OFD: General Information

National Human Genome Research Institute

National Institutes of Health
U.S. Department of Health and Human Services


Oral-Facial-Digital Syndromes (OFDS) Research Study

General Information about OFDS

What are the Oral-Facial-Digital Syndromes (OFDS)?
This is an umbrella term describing numerous conditions in which the oral cavity (mouth, tongue, teeth, and jaw), facial structures (head, eyes, and nose), and digits (fingers and toes) may be formed differently. When changes happen to many different parts of the body, this is called a syndrome. The literature reports up to thirteen types of OFDS, but research is necessary to confirm and clarify all of these types.
What causes Oral-Facial-Digital Syndrome?
We know that our bodies develop by following the instructions that genes give. When a body part develops differently than normal, it is because the gene that it receives instructions from has changed in some way. Researchers are still learning about the different genes that cause the features of all the types of OFDS. They do know the gene responsible for OFD Type I, so a patient's blood can be tested to see if there is a change in the OFD1 gene. This can help to rule out other diagnoses since some features of the OFDS types overlap.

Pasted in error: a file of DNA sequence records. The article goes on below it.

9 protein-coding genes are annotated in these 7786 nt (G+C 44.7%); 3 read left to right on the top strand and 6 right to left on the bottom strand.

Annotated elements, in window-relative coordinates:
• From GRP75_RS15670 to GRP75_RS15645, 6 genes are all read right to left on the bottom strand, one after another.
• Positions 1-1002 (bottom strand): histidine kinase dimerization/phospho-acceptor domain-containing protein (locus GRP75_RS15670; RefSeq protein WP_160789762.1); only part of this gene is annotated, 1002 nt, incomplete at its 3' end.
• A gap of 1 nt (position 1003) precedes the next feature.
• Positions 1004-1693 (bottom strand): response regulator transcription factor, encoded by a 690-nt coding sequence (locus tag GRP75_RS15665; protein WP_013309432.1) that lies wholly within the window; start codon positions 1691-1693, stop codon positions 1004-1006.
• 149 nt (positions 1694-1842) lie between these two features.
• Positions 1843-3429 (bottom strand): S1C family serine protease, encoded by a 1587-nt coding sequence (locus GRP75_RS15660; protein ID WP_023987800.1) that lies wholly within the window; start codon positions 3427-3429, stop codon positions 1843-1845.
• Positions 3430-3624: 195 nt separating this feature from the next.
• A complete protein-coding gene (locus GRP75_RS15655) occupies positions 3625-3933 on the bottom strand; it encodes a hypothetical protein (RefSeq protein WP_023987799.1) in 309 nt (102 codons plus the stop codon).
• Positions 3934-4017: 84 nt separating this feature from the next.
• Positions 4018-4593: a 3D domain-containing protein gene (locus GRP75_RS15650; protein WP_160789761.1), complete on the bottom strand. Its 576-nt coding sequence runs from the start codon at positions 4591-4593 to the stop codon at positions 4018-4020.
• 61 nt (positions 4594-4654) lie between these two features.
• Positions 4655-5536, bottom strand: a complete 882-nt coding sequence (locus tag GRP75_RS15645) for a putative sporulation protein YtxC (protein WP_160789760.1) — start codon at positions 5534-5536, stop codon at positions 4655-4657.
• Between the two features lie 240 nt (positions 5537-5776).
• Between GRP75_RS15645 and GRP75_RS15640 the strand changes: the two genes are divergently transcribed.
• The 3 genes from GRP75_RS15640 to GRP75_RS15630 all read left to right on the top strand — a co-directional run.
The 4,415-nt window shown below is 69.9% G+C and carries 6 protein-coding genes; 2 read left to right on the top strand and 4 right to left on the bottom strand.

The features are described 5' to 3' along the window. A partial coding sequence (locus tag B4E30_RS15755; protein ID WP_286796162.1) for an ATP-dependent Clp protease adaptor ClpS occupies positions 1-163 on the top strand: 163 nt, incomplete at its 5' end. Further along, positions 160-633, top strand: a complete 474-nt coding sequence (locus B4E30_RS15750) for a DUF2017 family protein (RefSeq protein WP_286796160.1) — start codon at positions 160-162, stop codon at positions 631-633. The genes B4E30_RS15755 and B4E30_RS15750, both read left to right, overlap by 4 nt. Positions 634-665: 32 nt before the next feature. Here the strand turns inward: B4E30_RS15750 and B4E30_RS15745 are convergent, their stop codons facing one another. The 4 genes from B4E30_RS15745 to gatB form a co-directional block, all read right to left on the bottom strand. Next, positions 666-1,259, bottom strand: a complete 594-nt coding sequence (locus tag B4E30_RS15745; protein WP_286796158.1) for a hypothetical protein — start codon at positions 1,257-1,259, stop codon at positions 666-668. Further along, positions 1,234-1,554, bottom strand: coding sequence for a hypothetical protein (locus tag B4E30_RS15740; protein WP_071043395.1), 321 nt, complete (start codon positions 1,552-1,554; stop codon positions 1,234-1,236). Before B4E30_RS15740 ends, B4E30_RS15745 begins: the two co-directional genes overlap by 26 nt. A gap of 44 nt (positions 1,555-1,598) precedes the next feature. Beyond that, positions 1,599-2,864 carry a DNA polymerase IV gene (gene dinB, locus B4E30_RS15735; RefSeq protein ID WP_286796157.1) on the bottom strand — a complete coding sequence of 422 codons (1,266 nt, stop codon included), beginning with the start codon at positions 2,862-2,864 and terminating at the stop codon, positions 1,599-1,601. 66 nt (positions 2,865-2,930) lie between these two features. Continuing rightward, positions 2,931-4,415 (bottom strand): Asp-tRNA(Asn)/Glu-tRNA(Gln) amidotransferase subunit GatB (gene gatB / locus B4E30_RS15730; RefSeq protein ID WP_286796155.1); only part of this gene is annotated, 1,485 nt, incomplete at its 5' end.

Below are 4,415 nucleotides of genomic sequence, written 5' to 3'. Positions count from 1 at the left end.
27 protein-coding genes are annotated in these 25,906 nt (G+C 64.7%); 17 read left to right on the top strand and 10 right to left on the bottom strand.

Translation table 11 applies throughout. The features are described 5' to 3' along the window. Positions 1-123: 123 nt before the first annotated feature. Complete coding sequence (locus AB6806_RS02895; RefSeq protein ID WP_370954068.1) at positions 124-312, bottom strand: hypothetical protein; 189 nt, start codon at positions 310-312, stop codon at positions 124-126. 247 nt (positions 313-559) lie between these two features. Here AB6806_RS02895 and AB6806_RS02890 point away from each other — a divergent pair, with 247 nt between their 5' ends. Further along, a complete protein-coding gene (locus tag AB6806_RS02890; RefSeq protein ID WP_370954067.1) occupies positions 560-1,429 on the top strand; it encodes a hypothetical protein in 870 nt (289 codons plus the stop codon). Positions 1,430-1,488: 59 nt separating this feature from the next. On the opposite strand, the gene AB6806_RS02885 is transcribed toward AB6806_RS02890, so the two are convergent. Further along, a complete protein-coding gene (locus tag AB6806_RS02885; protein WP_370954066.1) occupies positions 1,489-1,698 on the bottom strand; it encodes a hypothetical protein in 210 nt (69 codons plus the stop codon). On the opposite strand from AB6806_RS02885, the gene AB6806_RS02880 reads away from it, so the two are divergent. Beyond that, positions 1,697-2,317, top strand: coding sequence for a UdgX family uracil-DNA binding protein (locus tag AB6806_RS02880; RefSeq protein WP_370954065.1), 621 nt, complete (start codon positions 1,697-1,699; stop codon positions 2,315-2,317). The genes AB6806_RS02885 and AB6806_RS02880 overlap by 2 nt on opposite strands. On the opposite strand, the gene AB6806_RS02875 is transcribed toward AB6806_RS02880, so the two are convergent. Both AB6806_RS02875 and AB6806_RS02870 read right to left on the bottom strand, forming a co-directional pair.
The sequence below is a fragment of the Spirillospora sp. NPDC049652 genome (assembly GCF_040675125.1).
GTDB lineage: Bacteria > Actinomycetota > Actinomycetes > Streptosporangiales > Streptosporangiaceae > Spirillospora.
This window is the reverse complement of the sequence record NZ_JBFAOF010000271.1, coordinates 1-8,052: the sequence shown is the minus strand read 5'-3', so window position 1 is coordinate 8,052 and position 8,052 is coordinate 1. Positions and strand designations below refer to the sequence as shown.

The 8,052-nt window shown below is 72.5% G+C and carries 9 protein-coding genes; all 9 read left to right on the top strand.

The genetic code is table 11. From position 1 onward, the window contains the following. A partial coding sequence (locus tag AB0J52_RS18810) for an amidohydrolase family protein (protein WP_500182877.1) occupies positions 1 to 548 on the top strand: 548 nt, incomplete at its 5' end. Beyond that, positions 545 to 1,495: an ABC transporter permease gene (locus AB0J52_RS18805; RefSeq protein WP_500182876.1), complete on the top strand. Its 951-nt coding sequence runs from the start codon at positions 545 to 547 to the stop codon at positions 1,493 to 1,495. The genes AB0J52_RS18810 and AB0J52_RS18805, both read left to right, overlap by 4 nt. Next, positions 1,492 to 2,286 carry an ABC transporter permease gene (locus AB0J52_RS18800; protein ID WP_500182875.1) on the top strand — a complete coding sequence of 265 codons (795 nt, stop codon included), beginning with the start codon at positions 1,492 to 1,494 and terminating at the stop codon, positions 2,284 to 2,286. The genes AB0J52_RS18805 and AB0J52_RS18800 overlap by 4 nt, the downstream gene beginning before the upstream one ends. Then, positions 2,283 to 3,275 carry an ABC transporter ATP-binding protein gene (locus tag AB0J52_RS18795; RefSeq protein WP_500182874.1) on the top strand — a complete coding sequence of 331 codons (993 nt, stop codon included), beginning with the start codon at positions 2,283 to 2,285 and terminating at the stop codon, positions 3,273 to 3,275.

How do the OFDS run in families?
There are so few cases of each type of OFDS that it can be hard to determine a specific pattern of inheritance. Genetic counseling is recommended to explore your specific family history if you have relatives or a child with OFDS. That said, many reports describe siblings with OFDS. Some types of OFDS are related to the X chromosome, which is one of the sex chromosomes, and seem to only affect boys or only affect girls. OFDS can also occur even if there is no family history of the syndrome. It has been documented that in OFDS I, 75% of the cases are sporadic, without any family history of occurrence. Genetic counselors can help to explain these patterns of inheritance in greater detail.
What are the different types of OFDS?

There is also a high degree of variability even within one type of OFDS.

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Last Reviewed: March 17, 2014